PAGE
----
Saturday, November 04, 2006

I was searching for a notebook; it's a notebook that would contain my notes and reflections on four English renderings of 1 Cor 11:23-30 (look it up for yourself) as a small part of an exegetical paper I'm writing. In the course of my fruitless searching, I found some music: She Must And Shall Go Free, by Derek Webb. I said, "Geez, I haven't listened to this since 'W' carved up a certain French-looking Senator from Massachusetts." I thought it had been lost or stolen. So, I put it in my computer, 'ripping' the tracks to my extensive library. Now, before I say this, let me say this other thing: I am a HUGE fan of Caedmon's Call. I believe the whole gaggle of them are among the more accomplished songwriters and musicians on the planet at this point in time. And Mr. Webb deserves 99% percent of the praise he's received. That said...
This album in spots is insufferably pretentious. At what point, and by who's urging, did Derek Webb receive an anointing as a prophet to the American evangelical church? Did you, or someone you know, ask him to do this? More importantly, to what end? Considering Derek's (and my own) confessional context (theologically conservative, evangelical, and Reformed) does anyone seriously think that this group of people is too easy on themselves? I can say from experience that these people need to think more of Christ, and frankly, less time pondering their wickedness. This is because we Presbyterians (and various other Reformed peoples) never seem to engage the practice with the right heart, that is, repentance and celebration. But we know how to feel guilty, and to show other people how guilty we feel. This record is a guilt-trip of the highest order. There really isn't enough celebrating God in Christ here. Ironically, the most joyful songs in this whole set have lyrics penned by someone else (the title track, and "Awake My Soul") I'll give him a pass on the personification of Jesus, dangerous as that is. But one can't tell at times which one (Jesus or Derek) is speaking. Consider: "Beloved, these are perilous days/your culture is so set in its ways." And, "I'm turning over tables in my own living room." And the second, set in the context of the song ("Nobody Loves Me"), Derek seems to relish making his fellow pilgrims uncomfortable. In short, Jesus Christ loves American Christians way more than does Derek Webb. No surprise there, I guess. But Webb sure could learn about grace (and humility).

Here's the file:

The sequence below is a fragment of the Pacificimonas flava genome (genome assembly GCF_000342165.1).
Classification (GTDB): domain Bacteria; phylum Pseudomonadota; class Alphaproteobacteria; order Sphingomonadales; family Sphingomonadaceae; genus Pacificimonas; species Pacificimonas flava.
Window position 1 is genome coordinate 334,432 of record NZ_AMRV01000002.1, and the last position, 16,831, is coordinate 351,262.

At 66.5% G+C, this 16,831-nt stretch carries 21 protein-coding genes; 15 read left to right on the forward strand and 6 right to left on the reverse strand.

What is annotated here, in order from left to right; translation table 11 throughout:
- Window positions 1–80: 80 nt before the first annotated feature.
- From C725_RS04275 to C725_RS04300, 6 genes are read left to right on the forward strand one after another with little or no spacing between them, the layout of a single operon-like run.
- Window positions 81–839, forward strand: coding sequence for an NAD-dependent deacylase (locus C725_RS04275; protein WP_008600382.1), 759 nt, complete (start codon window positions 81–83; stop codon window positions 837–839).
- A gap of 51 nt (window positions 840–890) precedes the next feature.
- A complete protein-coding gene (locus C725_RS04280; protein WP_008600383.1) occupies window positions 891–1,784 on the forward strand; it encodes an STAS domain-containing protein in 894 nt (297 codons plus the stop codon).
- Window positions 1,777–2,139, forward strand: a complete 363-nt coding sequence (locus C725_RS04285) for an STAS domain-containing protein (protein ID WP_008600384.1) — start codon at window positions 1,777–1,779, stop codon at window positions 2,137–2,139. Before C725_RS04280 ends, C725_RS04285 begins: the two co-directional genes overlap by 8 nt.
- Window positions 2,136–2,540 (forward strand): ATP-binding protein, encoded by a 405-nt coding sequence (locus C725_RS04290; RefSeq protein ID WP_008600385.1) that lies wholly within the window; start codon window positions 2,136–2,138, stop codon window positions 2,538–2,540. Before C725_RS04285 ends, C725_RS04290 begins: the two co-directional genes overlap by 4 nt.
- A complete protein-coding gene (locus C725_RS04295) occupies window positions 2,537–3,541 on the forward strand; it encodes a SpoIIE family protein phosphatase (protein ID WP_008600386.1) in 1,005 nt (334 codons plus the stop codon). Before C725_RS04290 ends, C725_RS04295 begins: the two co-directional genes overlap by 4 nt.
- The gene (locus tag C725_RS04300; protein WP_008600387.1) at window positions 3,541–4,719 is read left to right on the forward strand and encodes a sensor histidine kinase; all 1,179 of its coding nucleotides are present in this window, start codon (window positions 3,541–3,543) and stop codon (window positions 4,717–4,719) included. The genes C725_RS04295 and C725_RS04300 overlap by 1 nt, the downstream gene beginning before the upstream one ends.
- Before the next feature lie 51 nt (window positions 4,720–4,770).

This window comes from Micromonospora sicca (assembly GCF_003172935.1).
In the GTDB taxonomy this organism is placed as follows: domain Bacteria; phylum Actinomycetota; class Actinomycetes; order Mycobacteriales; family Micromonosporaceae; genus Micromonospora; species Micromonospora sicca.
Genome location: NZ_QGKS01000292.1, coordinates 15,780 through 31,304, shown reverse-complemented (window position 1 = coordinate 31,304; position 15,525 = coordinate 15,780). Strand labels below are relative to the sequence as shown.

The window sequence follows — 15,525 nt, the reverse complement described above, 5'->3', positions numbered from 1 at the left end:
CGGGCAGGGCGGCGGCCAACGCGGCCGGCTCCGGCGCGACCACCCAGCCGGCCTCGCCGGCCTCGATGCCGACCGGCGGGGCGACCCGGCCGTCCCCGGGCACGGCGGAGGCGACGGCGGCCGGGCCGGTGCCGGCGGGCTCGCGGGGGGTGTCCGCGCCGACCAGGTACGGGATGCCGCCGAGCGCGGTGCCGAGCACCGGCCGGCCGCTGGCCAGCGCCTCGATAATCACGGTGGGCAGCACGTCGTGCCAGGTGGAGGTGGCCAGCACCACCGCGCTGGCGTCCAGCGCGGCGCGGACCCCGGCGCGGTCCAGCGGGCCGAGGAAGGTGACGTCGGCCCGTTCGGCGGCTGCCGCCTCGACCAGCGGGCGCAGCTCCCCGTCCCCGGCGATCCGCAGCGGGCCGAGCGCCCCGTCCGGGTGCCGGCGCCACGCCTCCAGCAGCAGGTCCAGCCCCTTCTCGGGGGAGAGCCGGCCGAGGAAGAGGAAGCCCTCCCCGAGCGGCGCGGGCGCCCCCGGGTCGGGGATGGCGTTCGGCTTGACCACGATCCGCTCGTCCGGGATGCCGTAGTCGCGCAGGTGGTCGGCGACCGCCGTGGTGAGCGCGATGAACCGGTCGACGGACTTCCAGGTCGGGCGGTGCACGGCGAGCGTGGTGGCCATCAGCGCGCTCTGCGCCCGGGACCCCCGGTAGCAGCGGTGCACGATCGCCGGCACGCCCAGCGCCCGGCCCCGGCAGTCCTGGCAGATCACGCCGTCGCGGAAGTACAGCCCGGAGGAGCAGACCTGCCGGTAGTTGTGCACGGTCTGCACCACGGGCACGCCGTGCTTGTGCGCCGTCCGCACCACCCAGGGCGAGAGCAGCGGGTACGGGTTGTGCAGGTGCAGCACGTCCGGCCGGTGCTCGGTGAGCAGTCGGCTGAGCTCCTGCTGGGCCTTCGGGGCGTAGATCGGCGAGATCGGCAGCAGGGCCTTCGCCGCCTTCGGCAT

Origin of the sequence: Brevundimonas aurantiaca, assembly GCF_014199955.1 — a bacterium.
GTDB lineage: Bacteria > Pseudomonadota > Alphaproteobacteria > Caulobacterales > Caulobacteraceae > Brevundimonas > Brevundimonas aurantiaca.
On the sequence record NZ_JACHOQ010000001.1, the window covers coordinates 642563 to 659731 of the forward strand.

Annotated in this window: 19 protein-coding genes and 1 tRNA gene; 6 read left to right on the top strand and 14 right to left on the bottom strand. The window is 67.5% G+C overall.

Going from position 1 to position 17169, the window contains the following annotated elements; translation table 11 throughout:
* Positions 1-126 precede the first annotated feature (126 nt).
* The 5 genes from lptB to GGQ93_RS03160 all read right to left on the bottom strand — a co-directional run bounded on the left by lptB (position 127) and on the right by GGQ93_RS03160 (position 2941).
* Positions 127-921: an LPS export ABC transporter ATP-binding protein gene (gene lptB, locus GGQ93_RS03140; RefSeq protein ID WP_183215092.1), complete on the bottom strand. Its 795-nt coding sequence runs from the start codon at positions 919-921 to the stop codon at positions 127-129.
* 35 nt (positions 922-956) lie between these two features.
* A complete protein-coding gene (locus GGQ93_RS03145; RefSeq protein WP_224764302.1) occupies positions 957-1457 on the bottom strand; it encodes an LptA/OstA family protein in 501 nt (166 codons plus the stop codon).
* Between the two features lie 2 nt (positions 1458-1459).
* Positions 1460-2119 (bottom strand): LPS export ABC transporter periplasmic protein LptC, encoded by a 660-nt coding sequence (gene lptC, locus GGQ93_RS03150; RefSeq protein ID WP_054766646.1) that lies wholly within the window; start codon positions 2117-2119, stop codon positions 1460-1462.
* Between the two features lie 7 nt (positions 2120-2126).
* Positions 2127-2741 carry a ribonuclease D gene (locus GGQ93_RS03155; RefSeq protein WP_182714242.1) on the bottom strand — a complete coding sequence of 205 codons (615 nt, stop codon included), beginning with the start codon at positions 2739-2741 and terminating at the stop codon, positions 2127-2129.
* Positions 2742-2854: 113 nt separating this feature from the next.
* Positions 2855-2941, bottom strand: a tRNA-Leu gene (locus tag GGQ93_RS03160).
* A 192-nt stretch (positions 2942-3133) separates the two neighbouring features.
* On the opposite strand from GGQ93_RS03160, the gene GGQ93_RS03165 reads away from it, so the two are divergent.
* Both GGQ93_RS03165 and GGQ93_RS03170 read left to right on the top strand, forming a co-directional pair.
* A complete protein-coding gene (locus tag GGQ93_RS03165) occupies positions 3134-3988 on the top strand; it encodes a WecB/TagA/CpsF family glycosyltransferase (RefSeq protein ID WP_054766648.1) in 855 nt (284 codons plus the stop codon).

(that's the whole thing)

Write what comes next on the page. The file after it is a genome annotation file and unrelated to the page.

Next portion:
But I'm no authority. I still enjoy it overall; it's just so cool and hip to bash one's culture, lament capitalism, and fear patriotism, that it's hard to view the music as prophetic when those formulations are so widespread. It's three years hence, and it all seems canned. (And kinda leftist)